Why Investment Managers Should Keep Fundraising

During the past decade, U.S. private equity fundraising surged from less than $60 billion in 2010 to a record $301 billion in 2019. However, due to the coronavirus pandemic, recent studies suggest activity will likely slow, and LPs will become even more selective. That’s reflected in an Institutional Limited Partners Association survey of LPs, published in April 2020. Consider these highlights from responses:?

  • 6% say they are slowing commitments generally
  • 7% say they are pausing all new commitments
  • 23% say they are unsure and still evaluating the situation
  • 26% say they don’t expect any changes

Some firms may view those numbers as a reason to stop fundraising. In order to succeed during this crisis, investment managers must recognize the value of continued fundraising efforts. It provides vital opportunities to strengthen relationships and trust if firms adapt their approach to LPs’ needs.

Investors haven’t placed everything on hold — Blackstone raised $12 billion during the last two weeks of March. That said, smaller firms face more competition for capital. The following guidelines provide a foundation for their ongoing efforts.

FUNDRAISING PREPARATION: FOCUS ON FLEXIBILITY AND REFINE VIRTUAL SKILLS

When face-to-face meetings aren’t possible, firms must plan carefully to ensure an effective online presence. By uploading important documents to virtual deal rooms, investment managers can provide transparency and share information securely and quickly.

Because presentations are moving online as well, investment managers should upgrade their videoconferencing capabilities. This requires extra steps to look and sound professional. For example:

  • Use a stable internet connection and choose a videoconference service with appropriate security.
  • Keep your web camera slightly above eye level.
  • Make sure your background is uncluttered but not completely sterile (a blank white wall is not ideal).

These efforts demonstrate adaptability and consideration for investors. In that same vein, assess whether terms should be adjusted during the fundraising period. Investors may want more time to review the fund and perform more stringent due diligence. Consider extending the fundraising period to give investors ample time to complete the subscription process.

In the near term, investors will likely focus on existing portfolios. Be flexible and respectful of their shifting priorities — or risk sounding tone-deaf.

IF CONVERSATIONS HALT: EMPHASIZE TRANSPARENCY AND MEANINGFUL COMMUNICATION

Even without in-person meetings, investment managers can build strong relationships.  Start with a strategic approach that selectively targets high-quality investors with long track records — and focus on investors with cash that needs to be deployed during a particular timeframe.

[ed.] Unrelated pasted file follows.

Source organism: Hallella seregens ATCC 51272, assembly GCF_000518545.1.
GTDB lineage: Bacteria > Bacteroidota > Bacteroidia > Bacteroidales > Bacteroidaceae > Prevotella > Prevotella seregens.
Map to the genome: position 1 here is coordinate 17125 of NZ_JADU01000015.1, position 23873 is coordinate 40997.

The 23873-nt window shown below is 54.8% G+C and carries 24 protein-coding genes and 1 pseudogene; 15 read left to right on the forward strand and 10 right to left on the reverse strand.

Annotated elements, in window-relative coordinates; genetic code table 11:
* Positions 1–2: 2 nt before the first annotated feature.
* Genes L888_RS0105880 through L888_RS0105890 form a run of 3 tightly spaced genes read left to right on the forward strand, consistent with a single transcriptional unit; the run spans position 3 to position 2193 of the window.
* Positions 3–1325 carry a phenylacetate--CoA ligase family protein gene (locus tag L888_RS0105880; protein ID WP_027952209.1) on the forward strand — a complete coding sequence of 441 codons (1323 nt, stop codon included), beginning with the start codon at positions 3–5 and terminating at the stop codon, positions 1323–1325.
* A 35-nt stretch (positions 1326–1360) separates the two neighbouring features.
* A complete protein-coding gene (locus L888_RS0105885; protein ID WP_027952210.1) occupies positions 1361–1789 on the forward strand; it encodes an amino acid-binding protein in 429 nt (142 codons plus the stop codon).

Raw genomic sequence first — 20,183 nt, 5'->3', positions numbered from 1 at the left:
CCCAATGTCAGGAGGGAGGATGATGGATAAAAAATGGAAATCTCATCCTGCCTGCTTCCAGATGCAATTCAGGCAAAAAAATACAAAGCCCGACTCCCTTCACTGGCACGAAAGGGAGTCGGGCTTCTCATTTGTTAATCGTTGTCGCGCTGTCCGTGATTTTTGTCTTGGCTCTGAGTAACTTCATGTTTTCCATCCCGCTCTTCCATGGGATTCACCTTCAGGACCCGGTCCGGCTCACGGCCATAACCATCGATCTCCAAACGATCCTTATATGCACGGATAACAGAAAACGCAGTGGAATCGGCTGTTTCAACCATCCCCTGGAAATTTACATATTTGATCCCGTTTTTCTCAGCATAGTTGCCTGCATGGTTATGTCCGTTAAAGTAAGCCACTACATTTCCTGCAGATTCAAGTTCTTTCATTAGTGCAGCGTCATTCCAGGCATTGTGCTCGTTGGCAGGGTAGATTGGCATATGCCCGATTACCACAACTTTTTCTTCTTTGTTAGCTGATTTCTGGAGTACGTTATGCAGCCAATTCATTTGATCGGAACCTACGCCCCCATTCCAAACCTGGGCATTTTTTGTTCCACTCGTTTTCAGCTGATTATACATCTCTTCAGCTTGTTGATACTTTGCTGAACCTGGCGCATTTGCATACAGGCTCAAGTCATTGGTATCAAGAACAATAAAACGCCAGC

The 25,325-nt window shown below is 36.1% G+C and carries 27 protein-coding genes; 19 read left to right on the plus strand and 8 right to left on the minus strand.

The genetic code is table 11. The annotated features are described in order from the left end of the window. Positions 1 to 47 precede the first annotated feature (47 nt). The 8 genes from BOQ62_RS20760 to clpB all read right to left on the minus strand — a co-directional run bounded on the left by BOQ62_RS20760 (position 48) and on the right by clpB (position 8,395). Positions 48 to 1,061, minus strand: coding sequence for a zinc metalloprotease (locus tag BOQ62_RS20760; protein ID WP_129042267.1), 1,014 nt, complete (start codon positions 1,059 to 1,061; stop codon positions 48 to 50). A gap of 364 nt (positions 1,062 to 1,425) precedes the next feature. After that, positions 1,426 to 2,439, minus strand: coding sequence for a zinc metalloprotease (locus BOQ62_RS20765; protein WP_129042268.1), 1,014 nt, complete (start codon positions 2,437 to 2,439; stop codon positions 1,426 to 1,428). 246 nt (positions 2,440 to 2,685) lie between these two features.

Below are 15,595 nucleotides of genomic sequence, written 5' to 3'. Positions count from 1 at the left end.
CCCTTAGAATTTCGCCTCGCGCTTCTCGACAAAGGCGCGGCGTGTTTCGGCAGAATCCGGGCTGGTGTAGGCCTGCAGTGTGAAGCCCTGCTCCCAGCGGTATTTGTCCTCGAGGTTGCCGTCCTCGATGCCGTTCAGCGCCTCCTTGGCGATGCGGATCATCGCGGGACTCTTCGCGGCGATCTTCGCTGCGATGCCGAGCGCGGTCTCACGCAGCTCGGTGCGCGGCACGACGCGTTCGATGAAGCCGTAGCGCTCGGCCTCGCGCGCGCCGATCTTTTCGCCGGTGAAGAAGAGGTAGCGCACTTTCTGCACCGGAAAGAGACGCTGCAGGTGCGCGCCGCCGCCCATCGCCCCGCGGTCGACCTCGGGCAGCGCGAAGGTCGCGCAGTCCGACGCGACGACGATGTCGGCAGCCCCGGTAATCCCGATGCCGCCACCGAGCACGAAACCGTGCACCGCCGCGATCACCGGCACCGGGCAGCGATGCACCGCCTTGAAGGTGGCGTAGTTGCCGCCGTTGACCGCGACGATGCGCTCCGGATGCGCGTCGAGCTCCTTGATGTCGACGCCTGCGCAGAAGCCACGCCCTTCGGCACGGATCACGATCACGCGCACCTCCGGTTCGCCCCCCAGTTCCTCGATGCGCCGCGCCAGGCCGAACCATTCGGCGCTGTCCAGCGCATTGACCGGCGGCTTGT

To convey consistency and stability in the midst of uncertainty, schedule monthly calls with investors. This helps keep your firm top-of-mind. Use that time to discuss how your strategy is prevailing during the current economic crisis. Show your firm’s systematic, data-driven approach that aligns assets with your investment thesis.

As you communicate with investors, know that transparency matters now more than ever. According to the Institutional Limited Partners Association survey, 60% of LPs indicated that GPs were providing more frequent and more detailed communication about portfolio company status. Emphasize quality over quantity and avoid overloading investors with information that lacks real insight.

Some investment firms will inevitably go silent during this time. They don’t feel comfortable communicating in a world of unknowns. But successful firms will share their thought leadership through blog posts, white papers, and podcasts. These communication tools can underscore your firm’s core values and help potential investors appreciate what you offer.

Webinars have also gained popularity with so many in-person conferences canceled. To share your expertise and showcase your firm’s strengths, consider organizing a webinar or joining one as a panelist.

RELATIONSHIPS: THE BEST INVESTMENT

Firms that communicate consistently and meaningfully with investors will be well-positioned when fundraising activity picks up. Although metrics do matter, don’t underestimate the power of relationships grounded in trust.  The way your firm conducts itself now — with extra consideration for investor needs — will leave a lasting impression.

Reach out to a member of the STRAIT team to learn more about how we are helping clients provide enhanced investor communication during this unprecedented time.